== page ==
The neglect of replacement investment in keynesian economics
This article describes Keynes's early analysis of replacement investment and his subsequent neglect of the subject, especially by his followers. It goes on to explain how this deficiency helped to mislead later economists who attempted to use Keynes as a guide for economic policy and theory and the consequences of the errors of these economists.
If you experience problems downloading a file, check if you have the proper application to view it first. In case of further problems read the IDEAS help page. Note that these files are not on the IDEAS site. Please be patient as the files may be large.
As the access to this document is restricted, you may want to look for a different version under "Related research" (further below) or search for a different version of it.
Volume (Year): 18 (2006)
Issue (Month): 4 ()
|Contact details of provider:|| Web page: http://www.tandfonline.com/CRPE20|
|Order Information:||Web: http://www.tandfonline.com/pricing/journal/CRPE20|
References listed on IDEAS
Please report citation or reference errors to , or , if you are the registered author of the cited work, log in to your RePEc Author Service profile, click on "citations" and make appropriate adjustments.:
- Feldstein, Martin S & Foot, David K, 1971. "The Other Half of Gross Investment: Replacement and Modernization Expenditures," The Review of Economics and Statistics, MIT Press, vol. 53(1), pages 49-58, February.
- Miles,Caroline, 1968. "Lancashire Textiles," Cambridge Books, Cambridge University Press, number 9780521072861.
- Colin Lawrence & Robert Z. Lawrence, 1985. "Manufacturing Wage Dispersion: An End Game Interpretation," Brookings Papers on Economic Activity, Economic Studies Program, The Brookings Institution, vol. 16(1), pages 47-116.
- Feldstein, Martin, 1983.
"Has the Rate of Investment Fallen?,"
The Review of Economics and Statistics,
MIT Press, vol. 65(1), pages 144-149, February.
- Martin Feldstein, 1981. "Has the Rate of Investment Fallen?," NBER Working Papers 0679, National Bureau of Economic Research, Inc.
- Swan, Peter L, 1972. "Optimum Durability, Second-Hand Markets, and Planned Obsolescence," Journal of Political Economy, University of Chicago Press, vol. 80(3), pages 575-585, May-June.
- W. E. G. Salter, 1962. "Marginal Labour And Investment Coefficients Of Australian Manufacturing Industry," The Economic Record, The Economic Society of Australia, vol. 38(82), pages 137-156, 06.
- Alexander J. Field, 2003. "The Most Technologically Progressive Decade of the Century," American Economic Review, American Economic Association, vol. 93(4), pages 1399-1413, September.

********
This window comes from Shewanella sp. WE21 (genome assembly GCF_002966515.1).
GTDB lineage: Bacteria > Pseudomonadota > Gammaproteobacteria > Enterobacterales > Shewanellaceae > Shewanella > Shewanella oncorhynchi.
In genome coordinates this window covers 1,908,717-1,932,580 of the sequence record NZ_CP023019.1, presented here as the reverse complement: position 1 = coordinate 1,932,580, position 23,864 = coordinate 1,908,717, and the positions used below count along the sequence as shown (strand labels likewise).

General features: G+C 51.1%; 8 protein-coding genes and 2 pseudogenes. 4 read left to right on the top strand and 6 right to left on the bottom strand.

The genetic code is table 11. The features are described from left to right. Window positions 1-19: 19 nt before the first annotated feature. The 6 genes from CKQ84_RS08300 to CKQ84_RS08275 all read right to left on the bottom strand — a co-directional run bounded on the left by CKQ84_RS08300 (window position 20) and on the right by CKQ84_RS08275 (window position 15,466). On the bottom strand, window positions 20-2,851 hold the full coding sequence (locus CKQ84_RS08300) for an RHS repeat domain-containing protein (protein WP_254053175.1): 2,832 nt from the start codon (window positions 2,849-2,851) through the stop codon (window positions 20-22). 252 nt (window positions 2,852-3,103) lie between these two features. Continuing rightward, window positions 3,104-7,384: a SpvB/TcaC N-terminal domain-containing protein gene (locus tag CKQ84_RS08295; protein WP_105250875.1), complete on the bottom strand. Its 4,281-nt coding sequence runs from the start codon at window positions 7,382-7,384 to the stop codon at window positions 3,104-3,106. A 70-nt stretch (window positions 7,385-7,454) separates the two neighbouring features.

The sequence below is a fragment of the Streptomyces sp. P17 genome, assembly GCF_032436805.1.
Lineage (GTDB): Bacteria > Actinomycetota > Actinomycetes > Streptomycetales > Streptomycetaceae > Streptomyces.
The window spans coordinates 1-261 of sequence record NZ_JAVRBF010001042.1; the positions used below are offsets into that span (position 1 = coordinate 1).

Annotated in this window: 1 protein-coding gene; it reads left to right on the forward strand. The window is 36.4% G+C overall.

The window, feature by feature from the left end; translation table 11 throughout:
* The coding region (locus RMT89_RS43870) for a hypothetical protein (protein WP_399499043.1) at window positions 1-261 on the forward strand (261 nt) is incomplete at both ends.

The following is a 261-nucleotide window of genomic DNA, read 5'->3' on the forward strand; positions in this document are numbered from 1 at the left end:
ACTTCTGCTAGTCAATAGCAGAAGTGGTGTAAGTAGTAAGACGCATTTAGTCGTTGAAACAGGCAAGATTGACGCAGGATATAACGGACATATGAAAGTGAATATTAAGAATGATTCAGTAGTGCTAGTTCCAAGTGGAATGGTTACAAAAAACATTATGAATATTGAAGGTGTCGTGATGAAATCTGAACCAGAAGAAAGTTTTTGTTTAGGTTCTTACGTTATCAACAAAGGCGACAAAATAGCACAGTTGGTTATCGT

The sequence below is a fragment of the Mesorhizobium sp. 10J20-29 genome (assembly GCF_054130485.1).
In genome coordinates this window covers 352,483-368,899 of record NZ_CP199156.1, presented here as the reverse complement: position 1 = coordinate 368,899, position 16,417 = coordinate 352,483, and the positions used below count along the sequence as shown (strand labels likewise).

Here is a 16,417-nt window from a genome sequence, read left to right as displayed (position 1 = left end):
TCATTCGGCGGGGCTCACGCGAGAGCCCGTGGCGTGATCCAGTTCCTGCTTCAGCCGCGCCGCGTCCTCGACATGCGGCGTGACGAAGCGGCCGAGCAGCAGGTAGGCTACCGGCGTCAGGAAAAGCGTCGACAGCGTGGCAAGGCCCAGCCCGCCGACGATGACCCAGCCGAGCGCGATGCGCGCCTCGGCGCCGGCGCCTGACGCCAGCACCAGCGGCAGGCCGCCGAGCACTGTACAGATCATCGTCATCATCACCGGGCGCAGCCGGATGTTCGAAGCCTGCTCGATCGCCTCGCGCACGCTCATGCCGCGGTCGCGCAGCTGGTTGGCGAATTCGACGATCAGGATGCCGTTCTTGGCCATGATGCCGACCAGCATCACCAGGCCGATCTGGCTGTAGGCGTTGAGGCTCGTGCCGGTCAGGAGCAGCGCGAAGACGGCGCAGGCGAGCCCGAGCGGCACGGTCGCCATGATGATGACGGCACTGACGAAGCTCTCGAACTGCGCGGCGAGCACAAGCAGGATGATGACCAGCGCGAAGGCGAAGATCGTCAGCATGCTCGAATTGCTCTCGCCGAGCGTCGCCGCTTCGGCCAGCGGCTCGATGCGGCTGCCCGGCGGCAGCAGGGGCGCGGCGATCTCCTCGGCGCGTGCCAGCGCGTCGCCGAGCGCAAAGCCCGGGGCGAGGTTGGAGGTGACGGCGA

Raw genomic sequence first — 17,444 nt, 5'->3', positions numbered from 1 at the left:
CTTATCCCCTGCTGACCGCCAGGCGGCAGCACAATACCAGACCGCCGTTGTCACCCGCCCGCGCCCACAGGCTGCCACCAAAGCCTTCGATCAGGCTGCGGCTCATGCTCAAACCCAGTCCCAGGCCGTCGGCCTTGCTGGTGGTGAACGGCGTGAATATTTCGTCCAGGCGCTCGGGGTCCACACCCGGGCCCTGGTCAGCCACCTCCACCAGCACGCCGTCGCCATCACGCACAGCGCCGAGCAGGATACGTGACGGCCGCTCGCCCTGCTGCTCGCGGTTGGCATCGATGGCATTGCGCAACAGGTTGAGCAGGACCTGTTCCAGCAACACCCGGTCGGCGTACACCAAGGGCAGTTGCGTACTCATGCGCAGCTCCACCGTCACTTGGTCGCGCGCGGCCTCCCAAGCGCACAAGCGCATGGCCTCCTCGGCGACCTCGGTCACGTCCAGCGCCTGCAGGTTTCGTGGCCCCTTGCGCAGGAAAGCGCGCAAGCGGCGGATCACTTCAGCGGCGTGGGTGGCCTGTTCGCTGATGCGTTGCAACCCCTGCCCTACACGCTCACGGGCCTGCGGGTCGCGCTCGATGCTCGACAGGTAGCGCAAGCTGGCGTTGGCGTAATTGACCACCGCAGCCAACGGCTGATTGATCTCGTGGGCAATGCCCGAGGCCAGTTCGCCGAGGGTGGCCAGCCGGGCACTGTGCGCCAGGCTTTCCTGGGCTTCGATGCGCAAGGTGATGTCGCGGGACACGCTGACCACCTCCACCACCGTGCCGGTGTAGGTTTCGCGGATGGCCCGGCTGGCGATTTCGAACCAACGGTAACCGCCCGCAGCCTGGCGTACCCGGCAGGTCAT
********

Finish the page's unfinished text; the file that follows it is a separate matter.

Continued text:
- Rust, John, 1986. "When Is It Optimal to Kill Off the Market for Used Durable Goods?," Econometrica, Econometric Society, vol. 54(1), pages 65-86, January.
- Simon Kuznets & Lillian Epstein & Elizabeth Jenks, 1946. "National Product Since 1869," NBER Books, National Bureau of Economic Research, Inc, number kuzn46-1, June. Full references (including those not matched with items on IDEAS)
When requesting a correction, please mention this item's handle: RePEc:taf:revpoe:v:18:y:2006:i:4:p:547-559. See general information about how to correct material in RePEc.
For technical questions regarding this item, or to correct its authors, title, abstract, bibliographic or download information, contact: (Michael McNulty)
If you have authored this item and are not yet registered with RePEc, we encourage you to do it here. This allows to link your profile to this item. It also allows you to accept potential citations to this item that we are uncertain about.
If references are entirely missing, you can add them using this form.
If the full references list an item that is present in RePEc, but the system did not link to it, you can help with this form.
If you know of missing items citing this one, you can help us creating those links by adding the relevant references in the same way as above, for each refering item. If you are a registered author of this item, you may also want to check the "citations" tab in your profile, as there may be some citations waiting for confirmation.
Please note that corrections may take a couple of weeks to filter through the various RePEc services.